The Old Man is Snoring

March 26, 2018

“Blow, winds, and crack your cheeks! Rage, blow!

            You cataracts and hurricanoes...”

Lear's mind turns to water,

            a lone drop gathering courage,

for a suicide leap

            from the edge of heaven.

A perfect crystal screaming

            towards the patchwork,

growing squalid with each tumble

            through the cotton ball sky.

To crash violently on the sidewalk,

            painting a circle of darker gray.

A mirror of clear blood,

            pores soused,

to the heart of the stone. Desperate

            brothers and sisters jump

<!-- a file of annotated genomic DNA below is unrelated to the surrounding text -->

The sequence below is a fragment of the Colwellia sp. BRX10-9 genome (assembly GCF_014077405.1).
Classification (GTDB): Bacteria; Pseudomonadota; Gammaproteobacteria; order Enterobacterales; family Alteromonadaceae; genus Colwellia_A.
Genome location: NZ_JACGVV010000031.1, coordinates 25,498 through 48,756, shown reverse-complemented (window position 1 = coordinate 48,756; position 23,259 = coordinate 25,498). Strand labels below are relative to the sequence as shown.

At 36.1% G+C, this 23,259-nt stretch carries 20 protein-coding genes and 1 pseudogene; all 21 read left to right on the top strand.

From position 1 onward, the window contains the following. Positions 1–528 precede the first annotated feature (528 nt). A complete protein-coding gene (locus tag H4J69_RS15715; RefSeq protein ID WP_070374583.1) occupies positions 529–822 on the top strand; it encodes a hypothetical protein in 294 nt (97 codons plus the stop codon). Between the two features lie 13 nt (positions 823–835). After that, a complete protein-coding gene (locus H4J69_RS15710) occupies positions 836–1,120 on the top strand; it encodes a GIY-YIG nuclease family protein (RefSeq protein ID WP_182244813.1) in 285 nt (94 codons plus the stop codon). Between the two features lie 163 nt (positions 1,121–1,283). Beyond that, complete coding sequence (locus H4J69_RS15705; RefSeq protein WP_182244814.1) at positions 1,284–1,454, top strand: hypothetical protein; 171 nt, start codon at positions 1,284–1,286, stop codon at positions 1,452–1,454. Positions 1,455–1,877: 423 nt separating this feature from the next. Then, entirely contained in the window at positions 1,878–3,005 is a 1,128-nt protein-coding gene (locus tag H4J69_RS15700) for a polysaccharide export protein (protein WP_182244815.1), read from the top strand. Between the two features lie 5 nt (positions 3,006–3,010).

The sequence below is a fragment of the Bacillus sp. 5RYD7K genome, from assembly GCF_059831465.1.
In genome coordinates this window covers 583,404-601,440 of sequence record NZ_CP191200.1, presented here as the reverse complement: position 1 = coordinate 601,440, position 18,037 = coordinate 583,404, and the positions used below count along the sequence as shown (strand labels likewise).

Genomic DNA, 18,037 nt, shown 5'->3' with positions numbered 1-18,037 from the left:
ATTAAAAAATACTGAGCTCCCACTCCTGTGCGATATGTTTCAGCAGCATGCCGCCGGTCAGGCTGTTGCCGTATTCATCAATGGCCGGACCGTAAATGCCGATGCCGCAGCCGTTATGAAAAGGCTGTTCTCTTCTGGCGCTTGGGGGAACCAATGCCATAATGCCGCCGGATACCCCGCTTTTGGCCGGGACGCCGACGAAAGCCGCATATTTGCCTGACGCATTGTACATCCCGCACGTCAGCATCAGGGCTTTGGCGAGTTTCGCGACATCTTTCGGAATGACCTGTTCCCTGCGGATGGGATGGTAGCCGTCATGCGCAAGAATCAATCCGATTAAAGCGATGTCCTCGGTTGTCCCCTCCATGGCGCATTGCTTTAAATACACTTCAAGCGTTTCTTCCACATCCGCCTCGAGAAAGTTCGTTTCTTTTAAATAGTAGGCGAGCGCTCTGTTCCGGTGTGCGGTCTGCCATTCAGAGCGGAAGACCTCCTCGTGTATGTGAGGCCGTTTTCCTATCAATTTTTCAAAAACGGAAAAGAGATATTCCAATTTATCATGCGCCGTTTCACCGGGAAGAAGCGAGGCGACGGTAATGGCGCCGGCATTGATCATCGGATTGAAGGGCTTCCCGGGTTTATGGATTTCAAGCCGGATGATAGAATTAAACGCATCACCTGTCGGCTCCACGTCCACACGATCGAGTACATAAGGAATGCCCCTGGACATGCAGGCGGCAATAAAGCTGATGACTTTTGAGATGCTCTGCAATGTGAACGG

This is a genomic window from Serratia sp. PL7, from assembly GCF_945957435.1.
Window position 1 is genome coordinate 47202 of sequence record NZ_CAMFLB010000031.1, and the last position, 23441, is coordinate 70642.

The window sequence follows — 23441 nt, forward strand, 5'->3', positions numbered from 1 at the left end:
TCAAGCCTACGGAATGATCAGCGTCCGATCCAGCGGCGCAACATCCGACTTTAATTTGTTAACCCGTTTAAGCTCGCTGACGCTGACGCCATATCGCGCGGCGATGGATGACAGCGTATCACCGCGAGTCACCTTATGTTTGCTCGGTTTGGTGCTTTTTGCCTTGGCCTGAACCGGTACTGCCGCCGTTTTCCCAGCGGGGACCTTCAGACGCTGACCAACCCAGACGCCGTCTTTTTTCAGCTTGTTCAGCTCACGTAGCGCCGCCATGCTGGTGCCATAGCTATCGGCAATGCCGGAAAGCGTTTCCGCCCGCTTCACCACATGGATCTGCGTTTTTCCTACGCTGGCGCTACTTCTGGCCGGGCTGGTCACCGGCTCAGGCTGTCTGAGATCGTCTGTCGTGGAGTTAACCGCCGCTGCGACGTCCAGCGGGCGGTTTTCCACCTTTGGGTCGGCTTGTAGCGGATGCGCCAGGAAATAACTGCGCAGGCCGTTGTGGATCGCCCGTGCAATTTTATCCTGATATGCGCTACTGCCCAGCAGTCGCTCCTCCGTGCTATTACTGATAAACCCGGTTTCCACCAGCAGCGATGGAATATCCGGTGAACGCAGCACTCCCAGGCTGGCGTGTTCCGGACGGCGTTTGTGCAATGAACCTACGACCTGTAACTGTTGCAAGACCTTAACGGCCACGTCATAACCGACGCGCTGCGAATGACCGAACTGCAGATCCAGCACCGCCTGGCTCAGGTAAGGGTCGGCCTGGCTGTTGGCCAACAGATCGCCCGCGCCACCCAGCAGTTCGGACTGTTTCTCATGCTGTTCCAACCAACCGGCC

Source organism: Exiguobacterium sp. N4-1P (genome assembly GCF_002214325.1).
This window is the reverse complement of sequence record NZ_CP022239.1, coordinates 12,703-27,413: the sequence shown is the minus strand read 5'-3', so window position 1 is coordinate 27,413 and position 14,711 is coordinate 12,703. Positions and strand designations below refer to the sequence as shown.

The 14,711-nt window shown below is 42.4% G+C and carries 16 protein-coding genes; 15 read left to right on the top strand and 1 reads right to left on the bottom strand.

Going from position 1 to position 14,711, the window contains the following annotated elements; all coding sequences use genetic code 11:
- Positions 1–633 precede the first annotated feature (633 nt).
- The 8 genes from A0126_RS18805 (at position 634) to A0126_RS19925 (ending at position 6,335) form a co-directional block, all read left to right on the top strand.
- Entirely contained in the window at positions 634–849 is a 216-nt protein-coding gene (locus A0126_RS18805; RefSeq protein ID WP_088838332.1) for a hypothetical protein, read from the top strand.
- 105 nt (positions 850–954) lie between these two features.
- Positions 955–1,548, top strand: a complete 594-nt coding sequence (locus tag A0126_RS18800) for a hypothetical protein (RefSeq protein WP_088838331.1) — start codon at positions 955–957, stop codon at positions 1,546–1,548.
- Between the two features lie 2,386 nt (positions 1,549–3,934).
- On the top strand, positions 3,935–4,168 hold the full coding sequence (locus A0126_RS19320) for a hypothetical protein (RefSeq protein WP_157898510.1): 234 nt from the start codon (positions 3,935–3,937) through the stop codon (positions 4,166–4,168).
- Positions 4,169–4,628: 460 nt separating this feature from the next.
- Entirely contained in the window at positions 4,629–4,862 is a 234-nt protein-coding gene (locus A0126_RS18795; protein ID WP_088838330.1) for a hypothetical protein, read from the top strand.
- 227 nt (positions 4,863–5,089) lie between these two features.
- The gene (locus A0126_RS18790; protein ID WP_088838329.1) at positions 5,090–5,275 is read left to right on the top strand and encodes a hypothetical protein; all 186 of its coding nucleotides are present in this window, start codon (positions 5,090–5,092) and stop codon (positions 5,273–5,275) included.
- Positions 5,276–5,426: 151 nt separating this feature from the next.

after by dozens,

            then thousands,

keeping the stairs wet until morning.

            Why flee heaven so quickly?

Are the harps out of tune?

            Are the stories of angels so dull?
The fool sings an answer:


“He that has and a little tiny wit—

            With heigh-ho, the wind and the rain—

Must make content with his fortunes fit,

            For the rain it raineth every day.”



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